4. In some commercial processes which are known as dry or semi-dry processes used in the production of fiberboards or hardboards, the dry or semi-dry pulp is formed as a relatively thick mat which may be 2 or 3 inches in thickness, and then compacted into a relatively thin rigid board. Because of the initial thickness of such mat, it may be difficult to obtain uniform penetration or dispersion throughout the mat by spraying or roller spreading the carrier containing the desired oxidizing agent on the mat surface.
To insure such uniform penetration the oxidizing agent, if used alone, and the catalyst if employed with the oxidant have to be thoroughly intermixed with fiber. If the catalyst does not react with the oxidant at ambient temperature, they may be both included in the same liquid carrier. However some catalysts may react with the oxidant at ambient temperature, such as hydrogen peroxide and ferrous sulfate. In such event to produce the reaction initially in the fiber, the catalyst and the oxidant are applied separately in two steps. For example, the carrier and oxidant may be applied first, and then the carrier and catalyst, or vice versa. Also, an oxidizing agent may be mixed with one-half of the material for formation of the mat, and a transition metal catalyst thoroughly mixed with the other half, followed by mixing of the two parts together which results in uniform incorporation of oxidant and catalyst in the mat. The mat is then compacted under pressure and heat to form the desired product.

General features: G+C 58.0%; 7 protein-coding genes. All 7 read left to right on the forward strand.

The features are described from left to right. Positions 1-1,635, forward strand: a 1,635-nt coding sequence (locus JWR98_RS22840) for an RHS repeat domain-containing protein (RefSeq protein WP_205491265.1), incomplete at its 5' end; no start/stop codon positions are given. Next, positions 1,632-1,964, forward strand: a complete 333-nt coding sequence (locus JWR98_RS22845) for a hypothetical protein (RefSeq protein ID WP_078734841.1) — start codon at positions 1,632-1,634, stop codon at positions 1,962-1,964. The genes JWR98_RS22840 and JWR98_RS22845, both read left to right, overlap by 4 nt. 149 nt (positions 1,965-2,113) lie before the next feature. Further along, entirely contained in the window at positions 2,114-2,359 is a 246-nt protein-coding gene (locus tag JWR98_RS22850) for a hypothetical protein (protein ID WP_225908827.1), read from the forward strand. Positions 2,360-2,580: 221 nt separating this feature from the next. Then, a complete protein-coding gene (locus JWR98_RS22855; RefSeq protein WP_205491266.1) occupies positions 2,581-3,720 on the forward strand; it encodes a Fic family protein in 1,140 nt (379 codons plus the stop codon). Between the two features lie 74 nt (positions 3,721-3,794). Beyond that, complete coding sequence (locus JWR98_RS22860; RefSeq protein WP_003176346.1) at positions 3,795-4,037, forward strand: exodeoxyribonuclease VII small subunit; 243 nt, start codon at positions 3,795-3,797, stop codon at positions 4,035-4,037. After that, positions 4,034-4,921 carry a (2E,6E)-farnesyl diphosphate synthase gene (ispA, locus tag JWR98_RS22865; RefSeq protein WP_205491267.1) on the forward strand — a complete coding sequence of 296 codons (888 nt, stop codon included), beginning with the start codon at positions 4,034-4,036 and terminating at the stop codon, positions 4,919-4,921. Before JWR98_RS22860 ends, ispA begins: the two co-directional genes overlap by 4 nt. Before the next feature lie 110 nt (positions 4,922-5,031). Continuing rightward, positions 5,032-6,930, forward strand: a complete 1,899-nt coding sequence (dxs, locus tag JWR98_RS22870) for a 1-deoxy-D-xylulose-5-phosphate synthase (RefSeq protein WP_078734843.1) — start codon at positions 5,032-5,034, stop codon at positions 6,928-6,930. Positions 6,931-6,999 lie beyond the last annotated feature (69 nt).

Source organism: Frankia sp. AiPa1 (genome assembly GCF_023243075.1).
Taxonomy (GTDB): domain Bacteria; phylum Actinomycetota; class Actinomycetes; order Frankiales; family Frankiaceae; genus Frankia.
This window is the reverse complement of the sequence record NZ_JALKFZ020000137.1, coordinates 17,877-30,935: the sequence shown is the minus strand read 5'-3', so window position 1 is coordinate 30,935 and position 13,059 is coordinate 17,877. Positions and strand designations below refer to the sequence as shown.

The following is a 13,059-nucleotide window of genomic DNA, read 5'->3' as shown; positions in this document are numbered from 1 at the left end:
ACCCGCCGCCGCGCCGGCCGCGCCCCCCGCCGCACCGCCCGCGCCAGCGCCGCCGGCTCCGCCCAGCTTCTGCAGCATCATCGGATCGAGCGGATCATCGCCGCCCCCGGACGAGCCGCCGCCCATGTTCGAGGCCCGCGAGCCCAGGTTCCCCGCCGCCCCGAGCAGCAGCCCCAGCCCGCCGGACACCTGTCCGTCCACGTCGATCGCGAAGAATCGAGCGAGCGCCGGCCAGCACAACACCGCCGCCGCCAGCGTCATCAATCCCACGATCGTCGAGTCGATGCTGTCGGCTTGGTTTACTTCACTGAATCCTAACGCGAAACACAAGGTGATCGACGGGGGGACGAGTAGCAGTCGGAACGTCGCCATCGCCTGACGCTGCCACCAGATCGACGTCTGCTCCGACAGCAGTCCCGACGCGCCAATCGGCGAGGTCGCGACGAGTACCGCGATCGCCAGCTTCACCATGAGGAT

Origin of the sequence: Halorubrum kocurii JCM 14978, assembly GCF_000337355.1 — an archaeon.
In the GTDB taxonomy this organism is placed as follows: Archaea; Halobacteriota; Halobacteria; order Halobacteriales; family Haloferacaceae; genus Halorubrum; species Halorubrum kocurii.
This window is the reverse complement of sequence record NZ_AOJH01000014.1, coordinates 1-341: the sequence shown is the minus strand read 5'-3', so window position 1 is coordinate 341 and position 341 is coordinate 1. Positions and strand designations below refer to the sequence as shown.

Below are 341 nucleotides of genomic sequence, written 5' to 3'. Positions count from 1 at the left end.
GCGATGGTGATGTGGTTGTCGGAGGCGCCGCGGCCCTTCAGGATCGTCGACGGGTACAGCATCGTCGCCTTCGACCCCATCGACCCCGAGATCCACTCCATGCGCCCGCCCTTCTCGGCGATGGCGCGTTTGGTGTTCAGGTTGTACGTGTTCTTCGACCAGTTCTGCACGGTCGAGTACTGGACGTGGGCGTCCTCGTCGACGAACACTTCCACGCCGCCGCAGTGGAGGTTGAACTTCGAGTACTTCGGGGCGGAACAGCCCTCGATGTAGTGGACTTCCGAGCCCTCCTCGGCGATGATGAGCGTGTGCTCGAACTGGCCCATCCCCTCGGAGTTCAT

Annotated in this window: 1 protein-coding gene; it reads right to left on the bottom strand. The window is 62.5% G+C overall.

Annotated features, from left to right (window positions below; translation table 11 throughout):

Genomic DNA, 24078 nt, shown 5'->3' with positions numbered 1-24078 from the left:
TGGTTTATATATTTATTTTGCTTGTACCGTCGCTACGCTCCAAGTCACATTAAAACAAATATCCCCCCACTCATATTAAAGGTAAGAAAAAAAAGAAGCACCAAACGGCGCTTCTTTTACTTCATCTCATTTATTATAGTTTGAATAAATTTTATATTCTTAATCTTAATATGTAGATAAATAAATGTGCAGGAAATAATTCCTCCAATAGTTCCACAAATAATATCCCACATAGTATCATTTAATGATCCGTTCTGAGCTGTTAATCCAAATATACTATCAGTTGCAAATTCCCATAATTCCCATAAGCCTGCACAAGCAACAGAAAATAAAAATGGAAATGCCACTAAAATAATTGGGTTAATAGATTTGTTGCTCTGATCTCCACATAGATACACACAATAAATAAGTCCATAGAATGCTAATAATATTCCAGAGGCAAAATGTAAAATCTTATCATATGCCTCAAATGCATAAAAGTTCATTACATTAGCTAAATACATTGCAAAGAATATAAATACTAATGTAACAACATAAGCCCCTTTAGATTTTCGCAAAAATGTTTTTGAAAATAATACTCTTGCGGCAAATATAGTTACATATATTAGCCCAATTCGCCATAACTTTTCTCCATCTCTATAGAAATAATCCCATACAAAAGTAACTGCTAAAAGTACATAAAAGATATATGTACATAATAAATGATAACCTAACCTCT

From the preceding it is seen that particular procedures for performing the method hereof may vary widely. In the manufacture of flexible paper and related products such as flexible liner board, the method hereof can be performed readily on a conventional paper making machine. It is only necessary to spray or otherwise apply to the fiber sheets in the machine a liquid carrier containing oxidant, catalyst, or oxidant and catalyst as the case may be, in the manner outlined above. The liquid carrier penetrates the sheet thoroughly. Also, the agents might be included in the water slurry prior to dehydration of the sheet on the paper making machine.